(Photo by Alex Wong/Newsmakers)

Mitch McConnell R-Ky. holds a press conference on campaign finance reform.

(Photo by Douglas Graham/Congressional Quarterly/Getty Images)

United States President George W. Bush signs nominations for 13 cabinet members in a ceremony in the President's Room in the Capitol Building, in Washington January 20, 2001. From left to right are Senator Mitch McConnell (R-Ky), Senate Majority Leader Trent Lott, (R-Ms), Vice-President Richard Cheney, Senator Strom Thurmond, (R-SC) and Speaker of the House Dennis Hastert (R-Il).

(STR New / Reuters)

Sen. Mitch McConnell, R-Ky., talks to reporters after a news conference on his campaign finance bill.

(Photo by Scott J. Ferrell/Congressional Quarterly/Getty Images)

Senate Majority Whip Mitch McConnell (R-KY) introduces his wife Labor Secretary Elaine Chao on the third day of the Republican National Convention in New York, September 1, 2004.

(Photo by Chris Kleponis/Bloomberg via Getty Images)

Sens. Mitch McConnell, R-Ky, left, speaks with Sen. Bill Frist, R-Tenn., after the Senate Luncheons.

(Photo By Tom Williams/Roll Call/Getty Images)

U.S. Senate Majority Leader Bill Frist (R-TN) (C) and Senators Mitch McConnell (R-KY) (L) and Kay Bailey Hutchison (R-TX) smile at a joint news conference on Capitol Hill in Washington July 28, 2005.

(REUTERS/Yuri Gripas YG/TZ)

U.S. Senate Minority Leader Mitch McConnell (R-KY) (C), flanked by Senator Jon Kyl (R-AZ) (L-R), Senator Lamar Alexander (R-TN), Senator John Barrasso (R-WY), Senator John Cornyn (R-TX) and Senator John Thune (R-SD), talks to reporters about the senate's passage of debt ceiling legislation at the U.S. Capitol in Washington, August 2, 2011. Congress buried the specter of a debt default by finally passing a deficit-cutting package on Tuesday, but the shadow lingered of a possible painful downgrade of the top-notch American credit rating.

(REUTERS/Jonathan Ernst)

Senate Minority Leader Mitch McConnell (R-KY) walks to his office at the Capitol in Washington December 17, 2011. The U.S. Senate on Saturday passed a $915 billion bill to fund most federal agency activities through next September and avert a government shutdown.

(REUTERS/Benjamin Myers)

Incoming U.S. Senate Majority Leader Bill Frist (C) (R-TN) attends a meeting with Republican leadership, Senate Majority Whip Mitch McConnell (L) (R-KY) and GOP conference chairman, Senator Rick Santorum (R-PA) on Capitol Hill January 6, 2003 in Washington, DC. Frist was voted in as majority leader by his colleagues when former majority leader, Trent Lott, stepped down last month.

(Photo by Mark Wilson/Getty Images)

Sen. Mitch McConnell, R-Ky., speaking, Sen. John Cornyn, R-Texas, and Sen. Norm Coleman, R-Minn., during a news conference on Miguel A. Estrada's withdrawal of his nomination to be a judge on the U.S. Court of Appeals for the D.C. Circuit. From CQToday: In numerous news conferences and floor speeches throughout the day, Republicans castigated Democrats for 'obstructing' the nominations of Estrada and other judicial candidates; most Democrats said they were blocking an up-or-down vote on the nomination as part of their bid for memos and other work papers from Estrada's time in the Clinton administration's Office of the Solicitor General.

(Photo by Scott J. Ferrell/Congressional Quarterly/Getty Images)

Senate Minority Leader Mitch McConnell (R-KY) speaks about the stimulus package on February 2, 2009 in Washington, DC. Republicans are criticizing the Democrat's near trillion dollar stimulus package and are asking for revisions before the Senate votes later in the week.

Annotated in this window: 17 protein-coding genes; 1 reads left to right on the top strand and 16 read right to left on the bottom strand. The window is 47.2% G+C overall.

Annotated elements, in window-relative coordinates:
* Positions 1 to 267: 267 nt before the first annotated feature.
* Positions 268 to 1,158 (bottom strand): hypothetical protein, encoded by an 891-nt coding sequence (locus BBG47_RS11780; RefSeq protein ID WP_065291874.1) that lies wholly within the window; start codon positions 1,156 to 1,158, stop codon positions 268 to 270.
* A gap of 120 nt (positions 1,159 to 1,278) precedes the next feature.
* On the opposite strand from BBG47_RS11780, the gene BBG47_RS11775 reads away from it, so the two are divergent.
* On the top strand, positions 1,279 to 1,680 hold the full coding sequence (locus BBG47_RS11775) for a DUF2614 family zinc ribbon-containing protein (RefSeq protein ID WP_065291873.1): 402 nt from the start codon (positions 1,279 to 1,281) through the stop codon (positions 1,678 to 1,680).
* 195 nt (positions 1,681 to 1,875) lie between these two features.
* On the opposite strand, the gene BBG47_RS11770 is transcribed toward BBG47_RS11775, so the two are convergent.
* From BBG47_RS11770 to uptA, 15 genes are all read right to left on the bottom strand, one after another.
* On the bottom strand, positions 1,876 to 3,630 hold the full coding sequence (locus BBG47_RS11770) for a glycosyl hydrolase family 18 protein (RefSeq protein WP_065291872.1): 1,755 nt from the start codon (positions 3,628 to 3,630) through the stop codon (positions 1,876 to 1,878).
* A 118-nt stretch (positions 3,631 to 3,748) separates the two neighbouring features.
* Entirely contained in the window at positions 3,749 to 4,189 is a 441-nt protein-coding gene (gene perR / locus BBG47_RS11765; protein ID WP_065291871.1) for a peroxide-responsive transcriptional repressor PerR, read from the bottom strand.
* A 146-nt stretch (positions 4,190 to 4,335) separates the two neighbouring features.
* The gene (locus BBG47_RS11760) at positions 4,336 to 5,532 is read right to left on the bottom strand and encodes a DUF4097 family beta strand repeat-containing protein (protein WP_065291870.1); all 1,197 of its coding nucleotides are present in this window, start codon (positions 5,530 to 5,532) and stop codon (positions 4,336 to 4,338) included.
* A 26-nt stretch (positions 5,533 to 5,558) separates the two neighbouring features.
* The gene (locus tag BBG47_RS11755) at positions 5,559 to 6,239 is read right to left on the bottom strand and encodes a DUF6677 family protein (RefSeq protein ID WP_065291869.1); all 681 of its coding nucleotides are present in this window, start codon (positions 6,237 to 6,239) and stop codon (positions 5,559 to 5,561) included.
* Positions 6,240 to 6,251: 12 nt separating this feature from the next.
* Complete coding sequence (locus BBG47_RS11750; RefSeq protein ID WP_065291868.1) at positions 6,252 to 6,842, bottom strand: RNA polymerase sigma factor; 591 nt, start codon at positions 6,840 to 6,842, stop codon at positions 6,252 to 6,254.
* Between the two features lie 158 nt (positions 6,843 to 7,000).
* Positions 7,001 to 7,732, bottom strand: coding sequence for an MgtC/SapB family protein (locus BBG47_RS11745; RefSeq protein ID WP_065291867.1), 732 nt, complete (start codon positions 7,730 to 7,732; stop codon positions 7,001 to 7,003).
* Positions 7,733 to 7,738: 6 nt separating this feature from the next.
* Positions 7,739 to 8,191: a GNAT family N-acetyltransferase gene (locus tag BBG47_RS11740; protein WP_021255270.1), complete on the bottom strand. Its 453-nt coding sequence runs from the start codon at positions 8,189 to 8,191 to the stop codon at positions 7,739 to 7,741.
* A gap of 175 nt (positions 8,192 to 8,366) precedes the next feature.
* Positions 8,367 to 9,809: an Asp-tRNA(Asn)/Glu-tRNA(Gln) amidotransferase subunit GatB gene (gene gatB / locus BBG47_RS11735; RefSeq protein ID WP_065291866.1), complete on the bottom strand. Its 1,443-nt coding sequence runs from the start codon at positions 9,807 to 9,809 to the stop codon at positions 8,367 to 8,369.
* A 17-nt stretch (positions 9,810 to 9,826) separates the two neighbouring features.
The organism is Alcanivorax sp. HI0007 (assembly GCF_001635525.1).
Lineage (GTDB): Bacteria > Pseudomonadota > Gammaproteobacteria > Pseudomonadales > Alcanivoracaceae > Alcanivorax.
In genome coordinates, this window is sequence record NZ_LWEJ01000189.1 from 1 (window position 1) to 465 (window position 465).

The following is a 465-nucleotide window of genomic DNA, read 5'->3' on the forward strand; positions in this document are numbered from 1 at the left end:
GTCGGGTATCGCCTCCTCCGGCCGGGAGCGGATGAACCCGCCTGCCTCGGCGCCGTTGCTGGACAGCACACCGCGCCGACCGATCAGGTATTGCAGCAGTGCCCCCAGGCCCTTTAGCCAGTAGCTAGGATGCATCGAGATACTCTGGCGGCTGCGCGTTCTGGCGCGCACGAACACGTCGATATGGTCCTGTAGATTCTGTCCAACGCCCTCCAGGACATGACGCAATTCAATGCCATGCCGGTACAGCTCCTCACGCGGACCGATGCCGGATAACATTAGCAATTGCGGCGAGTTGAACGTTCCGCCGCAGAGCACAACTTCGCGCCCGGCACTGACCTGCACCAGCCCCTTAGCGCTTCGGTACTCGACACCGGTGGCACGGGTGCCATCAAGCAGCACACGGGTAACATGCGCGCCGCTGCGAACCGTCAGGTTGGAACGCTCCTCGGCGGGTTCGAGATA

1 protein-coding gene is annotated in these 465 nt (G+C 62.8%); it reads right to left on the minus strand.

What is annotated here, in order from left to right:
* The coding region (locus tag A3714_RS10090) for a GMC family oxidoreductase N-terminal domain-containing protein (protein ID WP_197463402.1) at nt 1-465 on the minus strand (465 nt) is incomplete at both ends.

(Photo by Mark Wilson/Getty Images)

US Senator Mitch McConnell, R-KY, is sworn in by Vice President Dick Cheney (R) as his wife Labor Secretary Elaine Chao holds the Bible during a swearing in reenactment ceremony at the US Capitol on January 6, 2009 in Washington, DC.

(KAREN BLEIER/AFP/Getty Images)

U.S. Vice President-elect Mike Pence (R) and Senate Majority Leader Mitch McConnell (R-KY) wave as they walk before their meeting on Capitol Hill in Washington, U.S., November 30, 2016.

(REUTERS/Yuri Gripas)

US House Minority Leader John Boehner (L)R-OH and Senate Minority Leader Mitch McConnell (R-KY) make remarks to the press outside the West Wing after their meeting with President Barack Obama on January 23, 2009 at the White House in Washington, DC.

(TIM SLOAN/AFP/Getty Images)

Senate Minority Leader Mitch McConnell (R-KY) (C) waves goodbye to reporters after a news conference with (L-R) Sen. John Thune (R-SD), Sen. John Barrasso (R0WY) and Sen. John Cornyn (R-TX) after the weekly Senate Republican Caucus policy luncheon at the U.S. Capitol May 8, 2012 in Washington, DC. Despite the Senate voting against opening debate on a bill to keep interest rates on federal Stafford loans from doubling from 3.4 percent to 6.8 percent on July 1, 2012, McConnell said that both the GOP and Democrats agree on keeping rates down but need to find a way to pay for it.

(Photo by Chip Somodevilla/Getty Images)

Sen. Mitch McConnell, R-Ky., makes his way to the senate luncheons in the Capitol.

(Photo By Tom Williams/CQ Roll Call)

From left, Senate Minority Leader Mitch McConnell, R-Ky., Senate Majority Leader Harry Reid, D-Nev., and Speaker John Boehner, R-Ohio, attend a Congressional Gold Medal ceremony to mark the 50th anniversary of the Civil Rights Act of 1964, in the Capitol's rotunda, June 24, 2014.

(Photo By Tom Williams/CQ Roll Call)

Senate Minority Leader Mitch McConnell testifies along with Senate Majority Leader Harry Reid (not pictured) during the Senate Judiciary Committee hearing on 'Examining a Constitutional Amendment to Restore Democracy to the American People,' focusing on campaign finance on Tuesday, June 3, 2014.

(Photo By Bill Clark/CQ Roll Call)

Senate Majority Leader Mitch McConnell (R-KY) speaks about the election of Donald Trump in the U.S. presidential election in Washington, U.S., November 9, 2016.

(REUTERS/Joshua Roberts)

HIDE CAPTION
SHOW CAPTION
of
SEE ALL
BACK TO SLIDE

Read Full Story